So - game 3 of the campaign is complete, with the campaign hanging in the balance for the CSA.  I think Confederate paper money is likely at an all time low.....

Wednesday, March 11, 2015

Battle of Bentley's Crossing - ACW Campaign Battle

About a week and a half ago, we played the first "official" game of our new ACW campaign.  As in the first couple of practice games, the Confederates were once again crushed.   The Federal army executed a heavy flank attack (Federal left, Confederate right) that chewed up the Confederate right and effectively won the battle.  Some photos of the battle below.  I apologize that I don't have more, but I neglected to take many photos - I was too distracted with the combination of watching the game and being pestered by our Jack Russell terrier (terror!), Toby.

 Battlefield at the start of combat, after initial deployments.  The large Federal flank force is at the bottom right of the photo.
 Closer photo of the flanking US division.
 When it rains it pours!  More US forces cave in the CSA right flank.
 This way!  No - that way!  US routers flow past an advancing unit in good order.
 CSA right flank grimly faces the upcoming Federal assault.
 Beep beep!  Traffic jam on the CSA left flank.
 Federal artillery in the center.
Federal infantry positioned in the center behind the river.

I continue to refine "A Bold Enterprise", the Field of Battle campaign system.  A few more tweaks as a result of this game/campaign process, and it has moved much closer to a finished, developed, game product.

Tuesday, March 10, 2015

Review: The Longest Afternoon

I just finished reading "The Longest Afternoon" by Brendan Simms. Amazon - The Longest Afternoon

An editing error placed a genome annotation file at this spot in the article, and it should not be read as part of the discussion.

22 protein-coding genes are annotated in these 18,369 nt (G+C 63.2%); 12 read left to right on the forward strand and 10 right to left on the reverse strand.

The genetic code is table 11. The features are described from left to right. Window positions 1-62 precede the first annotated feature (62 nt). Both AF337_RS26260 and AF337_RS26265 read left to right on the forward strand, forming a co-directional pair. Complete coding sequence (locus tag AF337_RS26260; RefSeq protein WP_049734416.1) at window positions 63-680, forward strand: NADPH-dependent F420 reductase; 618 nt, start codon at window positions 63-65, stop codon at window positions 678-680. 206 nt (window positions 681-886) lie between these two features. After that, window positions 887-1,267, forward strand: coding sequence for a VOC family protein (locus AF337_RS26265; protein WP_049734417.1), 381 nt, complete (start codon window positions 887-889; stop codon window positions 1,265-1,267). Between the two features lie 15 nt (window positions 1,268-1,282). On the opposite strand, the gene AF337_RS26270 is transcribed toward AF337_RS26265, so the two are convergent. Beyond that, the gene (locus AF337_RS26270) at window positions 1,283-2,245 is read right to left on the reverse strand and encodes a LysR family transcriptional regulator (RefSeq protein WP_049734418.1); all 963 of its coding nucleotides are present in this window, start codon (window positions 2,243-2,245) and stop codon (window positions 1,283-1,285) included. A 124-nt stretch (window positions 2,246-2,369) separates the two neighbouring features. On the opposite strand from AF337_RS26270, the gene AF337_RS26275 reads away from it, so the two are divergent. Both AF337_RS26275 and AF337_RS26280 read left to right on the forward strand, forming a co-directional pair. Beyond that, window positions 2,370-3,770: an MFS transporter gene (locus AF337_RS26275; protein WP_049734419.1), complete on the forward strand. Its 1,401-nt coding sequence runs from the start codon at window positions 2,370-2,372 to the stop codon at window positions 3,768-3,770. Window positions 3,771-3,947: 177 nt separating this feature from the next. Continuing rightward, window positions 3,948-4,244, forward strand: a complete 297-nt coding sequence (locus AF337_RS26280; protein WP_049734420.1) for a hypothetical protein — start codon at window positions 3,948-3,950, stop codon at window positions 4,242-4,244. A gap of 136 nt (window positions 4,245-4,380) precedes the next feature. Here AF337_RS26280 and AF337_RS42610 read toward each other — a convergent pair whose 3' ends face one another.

This is a relatively short (approximately 130 pages), inexpensive ($24.99 retail; less through Amazon) history of the KGL's defence of La Haye Sainte at the Battle of Waterloo.

This would seem to be the first full length treatment of the defence of the farm of La Haye Sainte - Hougomont receiving far more of the "press".  Simms provides great backgrounds of the KGL and individuals at the farm that fateful day, and follows them through the battle.  While there are limited maps, that can be supplemented by the reader's other Waterloo books (or online resources).   Simms has a pleasant and easy to read style, and the pages fly by.

I enjoyed the book, learned more about the KGL than I'd known before, and found myself wanting to learn even more.

What more can you ask for?


Monday, March 2, 2015

These guys, Those Guys

I finished up my new set of unit label tags for my ACW armies for the game this past Saturday.  An example of them is shown below:

Here we see Richard Ewell inspiring the 48th Mississippi.

Visually, they are significantly better than the usual black background with white numbers that I normally use.  However, the unit ratings are a bit smaller to allow room for the unit and leader names.  Since the primary purpose is to quickly and easily identify the unit's ratings and the leader's rating, this can sometimes be an issue.